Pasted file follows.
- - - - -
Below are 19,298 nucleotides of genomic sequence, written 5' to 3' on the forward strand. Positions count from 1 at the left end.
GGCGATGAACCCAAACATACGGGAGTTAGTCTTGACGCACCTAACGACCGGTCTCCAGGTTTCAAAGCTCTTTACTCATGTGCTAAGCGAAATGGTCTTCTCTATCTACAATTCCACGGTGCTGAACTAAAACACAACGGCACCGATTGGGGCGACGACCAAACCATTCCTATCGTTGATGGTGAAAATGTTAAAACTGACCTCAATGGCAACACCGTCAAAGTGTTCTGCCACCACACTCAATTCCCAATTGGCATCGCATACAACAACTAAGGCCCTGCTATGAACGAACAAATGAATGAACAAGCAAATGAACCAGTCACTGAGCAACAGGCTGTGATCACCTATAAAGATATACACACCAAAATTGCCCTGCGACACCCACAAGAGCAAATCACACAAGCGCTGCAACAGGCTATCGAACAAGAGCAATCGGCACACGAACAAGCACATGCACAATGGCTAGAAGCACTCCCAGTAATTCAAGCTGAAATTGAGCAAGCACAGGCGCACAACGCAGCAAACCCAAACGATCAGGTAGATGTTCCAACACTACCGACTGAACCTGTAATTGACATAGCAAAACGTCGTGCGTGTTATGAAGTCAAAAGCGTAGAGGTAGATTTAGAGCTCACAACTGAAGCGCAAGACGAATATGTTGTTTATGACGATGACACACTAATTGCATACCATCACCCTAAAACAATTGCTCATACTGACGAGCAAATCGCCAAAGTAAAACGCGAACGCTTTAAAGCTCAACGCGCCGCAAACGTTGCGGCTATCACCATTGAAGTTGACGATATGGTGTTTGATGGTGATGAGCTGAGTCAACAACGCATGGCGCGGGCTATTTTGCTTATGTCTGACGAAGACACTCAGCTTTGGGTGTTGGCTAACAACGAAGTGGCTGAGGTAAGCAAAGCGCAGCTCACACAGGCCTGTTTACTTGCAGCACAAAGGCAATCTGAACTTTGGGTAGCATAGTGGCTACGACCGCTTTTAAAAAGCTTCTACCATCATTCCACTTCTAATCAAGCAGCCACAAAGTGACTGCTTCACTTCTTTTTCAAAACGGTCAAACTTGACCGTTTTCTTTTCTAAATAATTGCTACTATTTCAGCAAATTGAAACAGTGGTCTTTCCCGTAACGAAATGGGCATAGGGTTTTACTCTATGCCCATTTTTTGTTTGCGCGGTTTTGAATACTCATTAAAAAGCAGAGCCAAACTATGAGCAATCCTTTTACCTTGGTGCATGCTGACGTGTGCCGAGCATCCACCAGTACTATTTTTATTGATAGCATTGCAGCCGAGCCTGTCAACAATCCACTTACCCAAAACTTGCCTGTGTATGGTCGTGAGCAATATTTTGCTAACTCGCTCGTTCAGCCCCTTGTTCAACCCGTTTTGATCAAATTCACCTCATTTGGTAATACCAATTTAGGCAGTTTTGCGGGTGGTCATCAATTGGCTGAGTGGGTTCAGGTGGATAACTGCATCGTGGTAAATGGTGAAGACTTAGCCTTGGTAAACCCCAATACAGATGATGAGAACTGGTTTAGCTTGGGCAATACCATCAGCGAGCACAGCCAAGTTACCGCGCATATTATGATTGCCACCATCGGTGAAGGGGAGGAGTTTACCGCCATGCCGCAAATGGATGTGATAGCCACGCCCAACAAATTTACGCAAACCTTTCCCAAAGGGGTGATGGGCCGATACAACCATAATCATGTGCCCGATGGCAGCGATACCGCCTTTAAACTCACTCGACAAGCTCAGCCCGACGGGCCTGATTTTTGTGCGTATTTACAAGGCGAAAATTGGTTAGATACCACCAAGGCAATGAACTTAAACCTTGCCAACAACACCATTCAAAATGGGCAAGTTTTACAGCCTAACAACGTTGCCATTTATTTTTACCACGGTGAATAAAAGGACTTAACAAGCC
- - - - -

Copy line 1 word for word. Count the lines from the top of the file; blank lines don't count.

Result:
Below are 19,298 nucleotides of genomic sequence, written 5' to 3' on the forward strand. Positions count from 1 at the left end.